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Thread: Probiotics Can Lower Blood Pressure and Protect Your Liver

  1. #1

    Probiotics Can Lower Blood Pressure and Protect Your Liver

    Probiotics Can Lower Blood Pressure and Protect Your Liver

    By Dr. Mercola

    Your intestinal bacteria are part of your immune system and researchers have discovered that microbes of all kinds play instrumental roles in countless areas of your health. Beneficial bacteria also control the growth of disease-causing bacteria by competing for nutrition and attachment sites in your colon.

    This is of immense importance, as pathogenic bacteria and other less beneficial microbes can wreak havoc with your health if they gain the upper hand. It can also affect your weight. Moreover, your gut microbiome — which contains 100 times as many genes as your body’s total genome — is involved in important chemical reactions that your gut enzymes cannot perform, including fermentation and sulfate reduction.

    Importantly, your gut microbiome helps generate new compounds (bacterial metabolites) that can have either a beneficial or detrimental impact on your health. Among the most recent research published are studies showing beneficial gut bacteria, also known as probiotics, benefit your liver function and help lower blood pressure.

    Probiotics Influence Liver Function
    While a lot of research has focused on the influence gut bacteria have on your gastrointestinal health, recent research presented at the 2018 Experimental Biology meeting in San Diego reveals probiotics also impact your liver function. This study focused primarily on a probiotic called lactobacillus rhamnosus GG (LGG), which is found in many commercial probiotic supplements.

    Mice were first given food with added LGG for two weeks, and were then given a toxic dose of acetaminophen, known to cause serious liver damage by increasing oxidative stress. Interestingly, the animals pretreated with LGG had far less liver damage than untreated mice when given an acetaminophen overdose.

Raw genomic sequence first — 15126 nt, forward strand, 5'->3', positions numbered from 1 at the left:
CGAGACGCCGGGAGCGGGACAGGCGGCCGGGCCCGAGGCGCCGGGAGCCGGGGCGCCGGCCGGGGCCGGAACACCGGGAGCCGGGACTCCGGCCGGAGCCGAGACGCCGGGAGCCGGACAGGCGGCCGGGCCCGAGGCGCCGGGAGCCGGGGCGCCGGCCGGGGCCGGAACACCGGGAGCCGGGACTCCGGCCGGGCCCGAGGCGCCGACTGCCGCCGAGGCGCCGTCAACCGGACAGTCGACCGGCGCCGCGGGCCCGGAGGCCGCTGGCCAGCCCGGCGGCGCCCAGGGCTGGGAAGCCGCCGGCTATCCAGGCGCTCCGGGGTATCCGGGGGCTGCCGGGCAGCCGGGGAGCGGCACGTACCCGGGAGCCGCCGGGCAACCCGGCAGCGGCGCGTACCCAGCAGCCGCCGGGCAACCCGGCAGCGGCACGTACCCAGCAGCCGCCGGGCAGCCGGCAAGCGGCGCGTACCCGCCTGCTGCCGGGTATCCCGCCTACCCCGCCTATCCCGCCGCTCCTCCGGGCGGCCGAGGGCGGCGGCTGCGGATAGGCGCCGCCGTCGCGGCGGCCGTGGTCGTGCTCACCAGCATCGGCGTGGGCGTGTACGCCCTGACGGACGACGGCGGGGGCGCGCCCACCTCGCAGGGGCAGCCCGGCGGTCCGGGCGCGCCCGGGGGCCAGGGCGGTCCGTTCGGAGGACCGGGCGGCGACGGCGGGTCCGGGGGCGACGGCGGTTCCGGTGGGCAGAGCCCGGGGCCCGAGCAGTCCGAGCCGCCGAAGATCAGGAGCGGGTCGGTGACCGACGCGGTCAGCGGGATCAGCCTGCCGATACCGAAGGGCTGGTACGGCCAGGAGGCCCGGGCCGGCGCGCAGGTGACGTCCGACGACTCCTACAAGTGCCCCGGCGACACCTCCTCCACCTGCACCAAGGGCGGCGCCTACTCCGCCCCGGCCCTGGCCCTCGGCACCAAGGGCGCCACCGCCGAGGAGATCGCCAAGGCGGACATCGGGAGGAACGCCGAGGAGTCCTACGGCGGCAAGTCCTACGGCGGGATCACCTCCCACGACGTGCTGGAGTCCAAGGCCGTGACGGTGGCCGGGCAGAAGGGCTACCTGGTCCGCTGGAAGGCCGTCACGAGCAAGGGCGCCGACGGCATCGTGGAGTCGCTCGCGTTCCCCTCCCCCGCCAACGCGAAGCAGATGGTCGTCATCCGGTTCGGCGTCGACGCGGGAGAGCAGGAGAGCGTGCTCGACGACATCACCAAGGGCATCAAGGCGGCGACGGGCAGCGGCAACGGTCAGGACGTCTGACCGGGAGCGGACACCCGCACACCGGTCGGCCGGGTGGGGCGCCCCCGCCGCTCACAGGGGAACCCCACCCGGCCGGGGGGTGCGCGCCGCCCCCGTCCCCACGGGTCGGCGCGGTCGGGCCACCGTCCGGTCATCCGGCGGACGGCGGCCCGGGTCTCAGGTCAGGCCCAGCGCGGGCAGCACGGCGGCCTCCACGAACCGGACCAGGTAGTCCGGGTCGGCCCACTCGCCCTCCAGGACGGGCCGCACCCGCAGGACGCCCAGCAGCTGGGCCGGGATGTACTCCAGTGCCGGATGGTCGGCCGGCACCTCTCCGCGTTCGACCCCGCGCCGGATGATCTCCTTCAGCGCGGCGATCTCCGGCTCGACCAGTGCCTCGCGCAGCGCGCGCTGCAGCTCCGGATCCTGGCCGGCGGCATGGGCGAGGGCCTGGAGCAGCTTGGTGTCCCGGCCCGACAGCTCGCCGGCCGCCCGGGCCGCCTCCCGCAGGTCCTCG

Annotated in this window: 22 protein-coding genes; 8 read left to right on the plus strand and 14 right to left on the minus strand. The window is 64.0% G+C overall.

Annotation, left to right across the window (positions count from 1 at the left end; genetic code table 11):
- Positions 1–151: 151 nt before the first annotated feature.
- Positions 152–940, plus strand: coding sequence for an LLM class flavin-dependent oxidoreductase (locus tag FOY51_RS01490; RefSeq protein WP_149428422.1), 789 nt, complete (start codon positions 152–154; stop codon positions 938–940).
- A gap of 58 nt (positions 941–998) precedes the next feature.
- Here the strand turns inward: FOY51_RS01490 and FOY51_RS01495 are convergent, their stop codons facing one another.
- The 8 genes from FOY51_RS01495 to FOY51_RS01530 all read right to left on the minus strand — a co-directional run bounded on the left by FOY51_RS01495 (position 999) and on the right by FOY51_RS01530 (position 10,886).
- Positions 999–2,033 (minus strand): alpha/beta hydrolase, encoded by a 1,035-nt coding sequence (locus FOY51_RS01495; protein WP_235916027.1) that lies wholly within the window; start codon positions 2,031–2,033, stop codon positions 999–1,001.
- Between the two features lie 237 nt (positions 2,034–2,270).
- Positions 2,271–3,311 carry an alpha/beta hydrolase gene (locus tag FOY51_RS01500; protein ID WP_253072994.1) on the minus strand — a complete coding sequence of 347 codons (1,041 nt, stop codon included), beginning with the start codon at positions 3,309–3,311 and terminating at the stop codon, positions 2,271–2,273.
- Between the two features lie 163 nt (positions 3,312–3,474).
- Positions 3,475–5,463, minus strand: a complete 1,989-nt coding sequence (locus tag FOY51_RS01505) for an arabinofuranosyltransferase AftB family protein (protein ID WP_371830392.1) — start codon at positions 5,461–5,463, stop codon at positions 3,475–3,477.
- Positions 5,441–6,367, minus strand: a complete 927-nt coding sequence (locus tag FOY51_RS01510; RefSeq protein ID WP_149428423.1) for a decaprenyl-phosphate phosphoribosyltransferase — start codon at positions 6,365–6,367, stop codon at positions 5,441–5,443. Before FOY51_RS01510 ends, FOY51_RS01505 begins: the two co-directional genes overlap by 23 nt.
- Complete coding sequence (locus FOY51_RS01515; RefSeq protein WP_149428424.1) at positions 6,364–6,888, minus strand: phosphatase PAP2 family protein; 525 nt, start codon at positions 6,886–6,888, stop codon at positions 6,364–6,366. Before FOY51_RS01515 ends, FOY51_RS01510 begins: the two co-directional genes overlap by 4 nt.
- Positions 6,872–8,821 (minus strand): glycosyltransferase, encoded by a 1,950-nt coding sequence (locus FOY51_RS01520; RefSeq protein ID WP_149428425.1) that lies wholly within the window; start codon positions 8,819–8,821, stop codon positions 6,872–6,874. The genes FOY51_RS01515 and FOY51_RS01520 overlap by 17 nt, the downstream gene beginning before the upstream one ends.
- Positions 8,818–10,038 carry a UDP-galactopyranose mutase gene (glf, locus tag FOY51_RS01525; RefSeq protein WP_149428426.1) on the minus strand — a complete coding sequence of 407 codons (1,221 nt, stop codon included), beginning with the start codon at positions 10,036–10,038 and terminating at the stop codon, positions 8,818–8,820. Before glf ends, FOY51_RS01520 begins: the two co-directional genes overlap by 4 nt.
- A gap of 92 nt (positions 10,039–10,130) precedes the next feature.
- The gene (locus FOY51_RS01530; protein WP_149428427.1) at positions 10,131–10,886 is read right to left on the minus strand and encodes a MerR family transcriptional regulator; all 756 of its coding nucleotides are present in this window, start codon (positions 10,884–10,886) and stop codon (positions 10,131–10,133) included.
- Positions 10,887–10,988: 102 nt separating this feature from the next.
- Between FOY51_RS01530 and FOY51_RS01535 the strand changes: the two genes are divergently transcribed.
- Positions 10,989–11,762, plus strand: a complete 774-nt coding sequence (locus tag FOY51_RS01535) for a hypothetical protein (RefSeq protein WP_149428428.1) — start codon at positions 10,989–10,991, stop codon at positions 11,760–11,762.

According to lead author Bejan Saeedi, doctoral candidate at Emory University,1 "Administration of the probiotic LGG to mice improves the antioxidant response of the liver, protecting it from oxidative damage produced by drugs such as acetaminophen.” Earlier animal studies have also shown LGG helps protect against alcoholic liver disease and nonalcoholic fatty liver disease, the latter of which is primarily driven by diets high in sugar and processed foods.

    Earlier research by the same team reveals the mechanism behind this finding. It appears LGG protects the liver against oxidative damage by activating Nrf2, a biological hormetic that upregulates superoxide dismutase, catalase and other intercellular antioxidants. Nrf2 not only lowers inflammation, but also improves mitochondrial function and stimulates mitochondrial biogenesis. Aside from consuming LGG-containing probiotics,

    Nrf2 can also be activated by:

    Consuming Nrf2-boosting food compounds such as sulforaphane from cruciferous vegetables, foods high in phenolic antioxidants, the long-chained omega-3 fats DHA and EPA, carotenoids (especially lycopene), sulfur compounds from allium vegetables, isothiocyanates from the cabbage group and terpenoid-rich foods
    Performing high-intensity exercises that activate the nitric oxide (NO) signaling pathway, such as the NO dump exercise
    Multiday water fasting and intermittent fasting
    Molecular hydrogen
    CBD oil

    Probiotics Help Normalize Blood Pressure
    Other recent findings suggest regularly consuming probiotics can help relieve hypertension (high blood pressure). One previous analysis2 of nine studies that scrutinized associations between probiotics and blood pressure found that people who consume probiotics on a regular basis (in the form of yogurt, kefir or supplements, for example) tended to have lower blood pressure than those who did not consume probiotics.